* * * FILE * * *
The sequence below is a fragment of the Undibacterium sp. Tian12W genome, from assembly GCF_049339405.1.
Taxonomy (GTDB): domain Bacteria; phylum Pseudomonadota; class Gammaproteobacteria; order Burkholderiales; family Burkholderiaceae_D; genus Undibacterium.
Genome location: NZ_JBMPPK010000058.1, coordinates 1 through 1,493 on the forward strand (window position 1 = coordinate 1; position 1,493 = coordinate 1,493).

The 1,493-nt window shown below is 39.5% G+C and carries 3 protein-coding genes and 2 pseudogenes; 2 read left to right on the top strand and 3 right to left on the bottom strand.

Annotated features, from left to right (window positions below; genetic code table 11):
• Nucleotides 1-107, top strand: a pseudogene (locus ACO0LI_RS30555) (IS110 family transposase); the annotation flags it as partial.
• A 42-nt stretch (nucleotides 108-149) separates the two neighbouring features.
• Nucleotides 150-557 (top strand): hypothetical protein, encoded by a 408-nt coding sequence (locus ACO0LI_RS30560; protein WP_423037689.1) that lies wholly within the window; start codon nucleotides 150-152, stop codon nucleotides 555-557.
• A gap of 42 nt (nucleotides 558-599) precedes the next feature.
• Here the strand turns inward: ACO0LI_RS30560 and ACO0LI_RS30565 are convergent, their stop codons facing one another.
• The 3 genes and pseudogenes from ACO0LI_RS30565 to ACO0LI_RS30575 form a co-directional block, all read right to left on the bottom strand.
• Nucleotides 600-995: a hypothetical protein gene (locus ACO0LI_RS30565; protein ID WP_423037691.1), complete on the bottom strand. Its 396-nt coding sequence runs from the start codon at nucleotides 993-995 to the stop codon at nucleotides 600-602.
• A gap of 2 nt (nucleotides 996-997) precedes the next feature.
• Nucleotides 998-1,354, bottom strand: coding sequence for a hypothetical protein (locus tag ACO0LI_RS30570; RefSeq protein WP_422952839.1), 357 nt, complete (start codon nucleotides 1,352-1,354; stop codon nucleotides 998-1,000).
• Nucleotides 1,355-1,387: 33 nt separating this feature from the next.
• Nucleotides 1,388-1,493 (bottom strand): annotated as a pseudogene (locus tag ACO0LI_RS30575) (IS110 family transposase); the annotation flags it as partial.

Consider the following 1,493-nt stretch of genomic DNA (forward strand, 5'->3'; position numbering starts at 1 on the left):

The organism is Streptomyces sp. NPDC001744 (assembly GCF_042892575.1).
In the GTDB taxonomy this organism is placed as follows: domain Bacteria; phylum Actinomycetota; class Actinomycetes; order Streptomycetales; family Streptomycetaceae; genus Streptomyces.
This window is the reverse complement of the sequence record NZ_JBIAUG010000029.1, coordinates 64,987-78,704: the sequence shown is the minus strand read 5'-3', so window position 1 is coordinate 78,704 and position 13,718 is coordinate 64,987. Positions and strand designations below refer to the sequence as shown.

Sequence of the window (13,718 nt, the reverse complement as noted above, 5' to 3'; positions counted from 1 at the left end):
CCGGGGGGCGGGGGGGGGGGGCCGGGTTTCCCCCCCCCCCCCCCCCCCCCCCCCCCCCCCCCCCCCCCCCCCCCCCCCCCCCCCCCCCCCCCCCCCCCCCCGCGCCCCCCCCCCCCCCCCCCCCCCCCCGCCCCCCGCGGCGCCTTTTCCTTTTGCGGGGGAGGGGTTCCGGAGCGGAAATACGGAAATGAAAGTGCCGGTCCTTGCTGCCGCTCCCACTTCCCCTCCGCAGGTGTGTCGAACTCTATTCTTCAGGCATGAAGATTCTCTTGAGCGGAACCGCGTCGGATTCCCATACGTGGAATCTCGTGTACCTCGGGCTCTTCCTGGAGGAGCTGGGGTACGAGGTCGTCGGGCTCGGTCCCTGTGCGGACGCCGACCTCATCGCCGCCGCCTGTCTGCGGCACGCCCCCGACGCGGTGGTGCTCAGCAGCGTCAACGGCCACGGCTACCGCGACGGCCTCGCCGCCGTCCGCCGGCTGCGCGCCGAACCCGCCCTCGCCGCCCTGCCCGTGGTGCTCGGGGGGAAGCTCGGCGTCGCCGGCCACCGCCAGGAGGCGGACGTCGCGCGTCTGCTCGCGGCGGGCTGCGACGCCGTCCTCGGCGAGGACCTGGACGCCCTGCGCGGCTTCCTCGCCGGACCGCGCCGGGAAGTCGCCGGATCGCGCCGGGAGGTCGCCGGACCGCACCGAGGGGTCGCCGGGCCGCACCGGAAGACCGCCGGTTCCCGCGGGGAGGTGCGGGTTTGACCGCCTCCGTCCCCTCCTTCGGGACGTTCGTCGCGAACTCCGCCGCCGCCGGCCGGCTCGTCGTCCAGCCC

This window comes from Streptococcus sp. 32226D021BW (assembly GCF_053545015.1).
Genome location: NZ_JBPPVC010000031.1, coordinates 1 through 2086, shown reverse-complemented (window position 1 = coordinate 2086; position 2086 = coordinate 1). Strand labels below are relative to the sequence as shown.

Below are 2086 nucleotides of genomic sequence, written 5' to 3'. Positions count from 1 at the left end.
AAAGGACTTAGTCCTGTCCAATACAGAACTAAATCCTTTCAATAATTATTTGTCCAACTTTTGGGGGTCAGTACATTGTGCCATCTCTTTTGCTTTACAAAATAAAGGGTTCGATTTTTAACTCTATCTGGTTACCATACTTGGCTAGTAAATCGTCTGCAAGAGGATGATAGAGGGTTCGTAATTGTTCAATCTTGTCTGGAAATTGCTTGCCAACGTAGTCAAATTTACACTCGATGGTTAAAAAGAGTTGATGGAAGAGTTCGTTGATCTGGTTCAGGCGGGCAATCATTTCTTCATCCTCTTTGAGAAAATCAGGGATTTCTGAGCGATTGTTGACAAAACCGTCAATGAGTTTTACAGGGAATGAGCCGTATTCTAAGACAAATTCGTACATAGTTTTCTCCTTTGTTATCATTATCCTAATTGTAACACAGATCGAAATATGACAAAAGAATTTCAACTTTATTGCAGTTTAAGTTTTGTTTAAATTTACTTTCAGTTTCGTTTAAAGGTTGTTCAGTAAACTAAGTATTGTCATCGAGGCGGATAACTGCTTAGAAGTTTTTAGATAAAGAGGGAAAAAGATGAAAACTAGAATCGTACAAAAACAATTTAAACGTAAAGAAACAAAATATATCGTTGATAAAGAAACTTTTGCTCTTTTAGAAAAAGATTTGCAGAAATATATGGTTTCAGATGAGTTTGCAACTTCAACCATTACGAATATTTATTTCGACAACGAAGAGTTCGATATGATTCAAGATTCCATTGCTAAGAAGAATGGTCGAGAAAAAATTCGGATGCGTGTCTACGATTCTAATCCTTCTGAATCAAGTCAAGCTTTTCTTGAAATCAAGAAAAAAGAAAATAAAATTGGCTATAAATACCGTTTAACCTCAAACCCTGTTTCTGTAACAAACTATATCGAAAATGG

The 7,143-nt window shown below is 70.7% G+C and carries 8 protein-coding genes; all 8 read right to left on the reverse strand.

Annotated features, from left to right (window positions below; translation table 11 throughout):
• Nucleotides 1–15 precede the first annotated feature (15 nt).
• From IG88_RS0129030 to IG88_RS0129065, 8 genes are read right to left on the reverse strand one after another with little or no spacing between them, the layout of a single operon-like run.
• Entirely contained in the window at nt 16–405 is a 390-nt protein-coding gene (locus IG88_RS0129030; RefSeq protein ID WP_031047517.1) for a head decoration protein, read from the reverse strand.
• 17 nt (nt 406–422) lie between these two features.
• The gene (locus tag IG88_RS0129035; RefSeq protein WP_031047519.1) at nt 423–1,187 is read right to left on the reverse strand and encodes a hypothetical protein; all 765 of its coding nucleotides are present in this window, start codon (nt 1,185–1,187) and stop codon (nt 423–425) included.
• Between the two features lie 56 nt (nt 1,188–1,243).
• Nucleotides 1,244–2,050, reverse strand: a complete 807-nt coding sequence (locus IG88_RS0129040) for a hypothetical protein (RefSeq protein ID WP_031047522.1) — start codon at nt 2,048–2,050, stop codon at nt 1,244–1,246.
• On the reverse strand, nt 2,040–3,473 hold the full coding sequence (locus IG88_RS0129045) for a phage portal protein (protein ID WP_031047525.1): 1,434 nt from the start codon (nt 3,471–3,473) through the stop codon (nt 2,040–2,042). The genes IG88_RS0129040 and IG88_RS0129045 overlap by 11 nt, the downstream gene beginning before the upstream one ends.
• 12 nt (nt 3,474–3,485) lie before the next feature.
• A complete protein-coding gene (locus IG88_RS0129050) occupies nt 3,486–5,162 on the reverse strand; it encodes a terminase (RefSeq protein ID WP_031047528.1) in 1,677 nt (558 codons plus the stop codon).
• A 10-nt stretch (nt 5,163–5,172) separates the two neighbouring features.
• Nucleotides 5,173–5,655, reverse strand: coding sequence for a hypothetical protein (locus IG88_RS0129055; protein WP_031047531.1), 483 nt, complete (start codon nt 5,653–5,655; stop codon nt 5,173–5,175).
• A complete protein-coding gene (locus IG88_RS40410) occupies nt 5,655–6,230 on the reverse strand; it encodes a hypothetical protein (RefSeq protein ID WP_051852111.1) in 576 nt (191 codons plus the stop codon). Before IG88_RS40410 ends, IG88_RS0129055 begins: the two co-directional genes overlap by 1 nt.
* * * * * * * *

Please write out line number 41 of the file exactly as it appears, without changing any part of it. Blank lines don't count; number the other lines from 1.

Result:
• A complete protein-coding gene (locus IG88_RS40410) occupies nt 5,655–6,230 on the reverse strand; it encodes a hypothetical protein (RefSeq protein ID WP_051852111.1) in 576 nt (191 codons plus the stop codon). Before IG88_RS40410 ends, IG88_RS0129055 begins: the two co-directional genes overlap by 1 nt.